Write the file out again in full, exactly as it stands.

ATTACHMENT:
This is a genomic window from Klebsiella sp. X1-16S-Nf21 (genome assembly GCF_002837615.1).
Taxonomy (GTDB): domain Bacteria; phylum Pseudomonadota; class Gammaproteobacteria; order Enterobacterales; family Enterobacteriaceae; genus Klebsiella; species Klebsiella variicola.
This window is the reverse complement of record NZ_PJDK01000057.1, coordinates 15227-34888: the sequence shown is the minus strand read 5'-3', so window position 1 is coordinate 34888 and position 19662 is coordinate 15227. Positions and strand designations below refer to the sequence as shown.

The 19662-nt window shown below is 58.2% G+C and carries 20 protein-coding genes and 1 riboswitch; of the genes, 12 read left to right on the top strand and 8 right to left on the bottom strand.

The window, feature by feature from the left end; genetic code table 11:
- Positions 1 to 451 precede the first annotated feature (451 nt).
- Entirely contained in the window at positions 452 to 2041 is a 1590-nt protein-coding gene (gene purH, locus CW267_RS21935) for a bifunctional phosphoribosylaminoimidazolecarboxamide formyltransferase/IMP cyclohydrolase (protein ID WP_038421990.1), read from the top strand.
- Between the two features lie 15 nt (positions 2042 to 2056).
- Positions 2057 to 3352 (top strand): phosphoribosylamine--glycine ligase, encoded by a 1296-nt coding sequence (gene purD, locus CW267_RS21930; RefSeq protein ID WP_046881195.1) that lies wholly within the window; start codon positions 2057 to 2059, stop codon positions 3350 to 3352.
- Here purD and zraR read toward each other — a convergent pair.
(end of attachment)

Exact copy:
This is a genomic window from Klebsiella sp. X1-16S-Nf21 (genome assembly GCF_002837615.1).
Taxonomy (GTDB): domain Bacteria; phylum Pseudomonadota; class Gammaproteobacteria; order Enterobacterales; family Enterobacteriaceae; genus Klebsiella; species Klebsiella variicola.
This window is the reverse complement of record NZ_PJDK01000057.1, coordinates 15227-34888: the sequence shown is the minus strand read 5'-3', so window position 1 is coordinate 34888 and position 19662 is coordinate 15227. Positions and strand designations below refer to the sequence as shown.

The 19662-nt window shown below is 58.2% G+C and carries 20 protein-coding genes and 1 riboswitch; of the genes, 12 read left to right on the top strand and 8 right to left on the bottom strand.

The window, feature by feature from the left end; genetic code table 11:
- Positions 1 to 451 precede the first annotated feature (451 nt).
- Entirely contained in the window at positions 452 to 2041 is a 1590-nt protein-coding gene (gene purH, locus CW267_RS21935) for a bifunctional phosphoribosylaminoimidazolecarboxamide formyltransferase/IMP cyclohydrolase (protein ID WP_038421990.1), read from the top strand.
- Between the two features lie 15 nt (positions 2042 to 2056).
- Positions 2057 to 3352 (top strand): phosphoribosylamine--glycine ligase, encoded by a 1296-nt coding sequence (gene purD, locus CW267_RS21930; RefSeq protein ID WP_046881195.1) that lies wholly within the window; start codon positions 2057 to 2059, stop codon positions 3350 to 3352.
- Here purD and zraR read toward each other — a convergent pair.